On February 16th, 2019 the Omoluabi Newspaper presented Principles in Black History at the WFCU Center. People from all walks of the community were in attendance including Lana Talbot and Brenda Travis, performers Teajai Travis and Leslie McCurdy, Sergeant Ed Armstrong and Constable S. Gill of the Windsor Police Services, and local Historian Irene Moore-Davis.
The importance of celebrating black history is unquestionably necessary but the idea that it is limited to the shortest month of the year was a factor observed by Historian Irene Moore-Davis. She encouraged the audience to take note that Black history month should be a time to remember not only those who are acknowledged in the history books but all the unmentioned, undocumented Africans who helped shape the country.
Leslie McCurdy performed a segment from her one woman play, ‘Things My Fore-Sisters Saw’. Performing as Rose Fortune, she wowed the audience as she relived what a typical day might look like for the first ‘policewoman’ in North America.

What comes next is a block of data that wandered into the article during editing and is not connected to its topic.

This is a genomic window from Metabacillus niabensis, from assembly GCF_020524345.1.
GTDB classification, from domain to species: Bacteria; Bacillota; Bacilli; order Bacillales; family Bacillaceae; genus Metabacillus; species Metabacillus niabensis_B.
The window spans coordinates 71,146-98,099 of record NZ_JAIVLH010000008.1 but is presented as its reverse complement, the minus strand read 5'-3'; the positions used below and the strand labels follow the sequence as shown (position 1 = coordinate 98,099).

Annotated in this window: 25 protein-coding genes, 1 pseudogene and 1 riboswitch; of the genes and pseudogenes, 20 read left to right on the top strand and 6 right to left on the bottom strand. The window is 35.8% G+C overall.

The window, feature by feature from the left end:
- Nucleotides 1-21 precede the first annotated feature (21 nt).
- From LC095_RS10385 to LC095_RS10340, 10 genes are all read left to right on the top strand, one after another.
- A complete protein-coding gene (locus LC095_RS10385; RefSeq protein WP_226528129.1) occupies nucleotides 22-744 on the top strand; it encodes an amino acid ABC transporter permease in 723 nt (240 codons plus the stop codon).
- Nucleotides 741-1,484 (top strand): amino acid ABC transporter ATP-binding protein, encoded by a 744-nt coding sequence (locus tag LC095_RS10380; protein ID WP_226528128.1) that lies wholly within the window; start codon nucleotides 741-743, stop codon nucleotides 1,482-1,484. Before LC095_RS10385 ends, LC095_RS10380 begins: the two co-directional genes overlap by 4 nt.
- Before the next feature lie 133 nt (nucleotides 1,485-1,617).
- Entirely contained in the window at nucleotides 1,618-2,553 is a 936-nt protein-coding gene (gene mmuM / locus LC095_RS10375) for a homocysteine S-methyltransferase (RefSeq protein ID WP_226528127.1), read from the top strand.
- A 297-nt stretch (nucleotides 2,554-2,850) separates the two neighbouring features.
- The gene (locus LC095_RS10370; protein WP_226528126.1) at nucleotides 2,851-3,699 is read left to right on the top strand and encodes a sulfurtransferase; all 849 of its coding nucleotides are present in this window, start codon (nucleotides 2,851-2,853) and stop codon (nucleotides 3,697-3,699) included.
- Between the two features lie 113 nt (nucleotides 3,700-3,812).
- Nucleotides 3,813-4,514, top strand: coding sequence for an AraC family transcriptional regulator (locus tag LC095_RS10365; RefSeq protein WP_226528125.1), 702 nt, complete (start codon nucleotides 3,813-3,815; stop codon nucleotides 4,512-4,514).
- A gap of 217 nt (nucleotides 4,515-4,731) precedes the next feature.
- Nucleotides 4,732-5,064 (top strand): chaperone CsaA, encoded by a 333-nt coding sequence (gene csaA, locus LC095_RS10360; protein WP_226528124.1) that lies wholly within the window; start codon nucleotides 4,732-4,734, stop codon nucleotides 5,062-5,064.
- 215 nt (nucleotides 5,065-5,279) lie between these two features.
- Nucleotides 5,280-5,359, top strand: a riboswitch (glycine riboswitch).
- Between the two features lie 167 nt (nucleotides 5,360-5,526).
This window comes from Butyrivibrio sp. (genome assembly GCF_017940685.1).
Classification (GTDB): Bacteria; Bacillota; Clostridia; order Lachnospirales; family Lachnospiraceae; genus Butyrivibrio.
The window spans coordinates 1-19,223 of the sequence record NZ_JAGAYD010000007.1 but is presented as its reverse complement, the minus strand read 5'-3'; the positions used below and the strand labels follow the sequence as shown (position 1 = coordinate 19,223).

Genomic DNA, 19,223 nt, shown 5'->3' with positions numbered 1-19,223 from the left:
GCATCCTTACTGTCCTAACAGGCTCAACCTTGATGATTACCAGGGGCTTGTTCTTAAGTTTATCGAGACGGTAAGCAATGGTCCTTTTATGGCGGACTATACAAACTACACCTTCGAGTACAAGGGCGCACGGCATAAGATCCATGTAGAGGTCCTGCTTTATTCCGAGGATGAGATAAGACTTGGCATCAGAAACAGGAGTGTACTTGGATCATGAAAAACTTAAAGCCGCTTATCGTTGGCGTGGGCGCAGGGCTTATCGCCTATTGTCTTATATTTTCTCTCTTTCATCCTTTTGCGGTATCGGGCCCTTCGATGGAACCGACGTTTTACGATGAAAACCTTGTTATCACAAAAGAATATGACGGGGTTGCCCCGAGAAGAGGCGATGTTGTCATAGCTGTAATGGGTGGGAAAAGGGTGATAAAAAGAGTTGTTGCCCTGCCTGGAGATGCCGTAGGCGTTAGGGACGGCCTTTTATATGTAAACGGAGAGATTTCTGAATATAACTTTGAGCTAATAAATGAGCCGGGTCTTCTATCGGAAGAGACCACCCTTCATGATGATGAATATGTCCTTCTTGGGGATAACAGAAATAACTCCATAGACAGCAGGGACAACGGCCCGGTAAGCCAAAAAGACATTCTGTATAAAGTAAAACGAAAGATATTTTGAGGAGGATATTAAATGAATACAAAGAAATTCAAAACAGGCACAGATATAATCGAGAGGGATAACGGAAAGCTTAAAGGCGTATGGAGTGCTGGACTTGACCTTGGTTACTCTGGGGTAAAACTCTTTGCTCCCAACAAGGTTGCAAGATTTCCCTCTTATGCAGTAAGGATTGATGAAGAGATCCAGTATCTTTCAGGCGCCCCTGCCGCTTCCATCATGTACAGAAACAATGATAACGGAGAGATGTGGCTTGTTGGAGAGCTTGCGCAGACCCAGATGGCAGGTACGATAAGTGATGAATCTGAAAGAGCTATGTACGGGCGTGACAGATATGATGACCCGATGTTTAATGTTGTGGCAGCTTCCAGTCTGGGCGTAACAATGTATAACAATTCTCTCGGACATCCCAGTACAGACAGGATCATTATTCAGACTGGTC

Community activist and poet, Teajai Travis welcomed crowd involvement while reciting powerful spoken word. His performance included Police Sergeant Ed Armstrong who assisted him by playing on the African drums.
NCCEEP was proud to receive a certificate from the Multicultural Council of Windsor and Essex County recognising their efforts in honoring the contributions, experiences, and legacies of Black Canadians past and present.
The Omoluabi and ACSOO dance groups performed traditional dances and reminded the audience the importance of passing down Black history to our youth. Copies of the Omoluabi Newspaper were distributed along with pins and pens and the night concluded with a variety of refreshments including traditional African treats like plantain chips, puff puff and meat pies. The goal of the night was to continue the hard work of previous generations, so the next generation can progress even further and also share this ingenuity well past the month of February.